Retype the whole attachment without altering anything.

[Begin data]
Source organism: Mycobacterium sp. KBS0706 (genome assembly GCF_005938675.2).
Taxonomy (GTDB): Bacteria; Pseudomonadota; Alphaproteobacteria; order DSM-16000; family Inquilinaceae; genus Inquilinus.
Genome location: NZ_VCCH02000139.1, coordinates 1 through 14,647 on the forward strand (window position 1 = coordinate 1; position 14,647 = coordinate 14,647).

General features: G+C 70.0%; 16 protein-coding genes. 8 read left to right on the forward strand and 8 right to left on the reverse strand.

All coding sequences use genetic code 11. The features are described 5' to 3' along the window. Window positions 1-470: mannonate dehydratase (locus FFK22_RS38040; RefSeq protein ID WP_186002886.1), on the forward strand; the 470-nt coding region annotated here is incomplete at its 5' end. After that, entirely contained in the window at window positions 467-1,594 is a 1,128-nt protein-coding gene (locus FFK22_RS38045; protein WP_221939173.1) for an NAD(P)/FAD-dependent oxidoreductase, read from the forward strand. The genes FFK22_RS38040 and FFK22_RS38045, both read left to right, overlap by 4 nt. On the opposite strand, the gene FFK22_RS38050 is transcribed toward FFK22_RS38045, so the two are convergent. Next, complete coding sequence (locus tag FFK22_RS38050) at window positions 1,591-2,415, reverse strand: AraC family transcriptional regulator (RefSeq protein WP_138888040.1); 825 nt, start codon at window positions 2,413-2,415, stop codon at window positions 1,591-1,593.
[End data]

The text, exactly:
Source organism: Mycobacterium sp. KBS0706 (genome assembly GCF_005938675.2).
Taxonomy (GTDB): Bacteria; Pseudomonadota; Alphaproteobacteria; order DSM-16000; family Inquilinaceae; genus Inquilinus.
Genome location: NZ_VCCH02000139.1, coordinates 1 through 14,647 on the forward strand (window position 1 = coordinate 1; position 14,647 = coordinate 14,647).

General features: G+C 70.0%; 16 protein-coding genes. 8 read left to right on the forward strand and 8 right to left on the reverse strand.

All coding sequences use genetic code 11. The features are described 5' to 3' along the window. Window positions 1-470: mannonate dehydratase (locus FFK22_RS38040; RefSeq protein ID WP_186002886.1), on the forward strand; the 470-nt coding region annotated here is incomplete at its 5' end. After that, entirely contained in the window at window positions 467-1,594 is a 1,128-nt protein-coding gene (locus FFK22_RS38045; protein WP_221939173.1) for an NAD(P)/FAD-dependent oxidoreductase, read from the forward strand. The genes FFK22_RS38040 and FFK22_RS38045, both read left to right, overlap by 4 nt. On the opposite strand, the gene FFK22_RS38050 is transcribed toward FFK22_RS38045, so the two are convergent. Next, complete coding sequence (locus tag FFK22_RS38050) at window positions 1,591-2,415, reverse strand: AraC family transcriptional regulator (RefSeq protein WP_138888040.1); 825 nt, start codon at window positions 2,413-2,415, stop codon at window positions 1,591-1,593.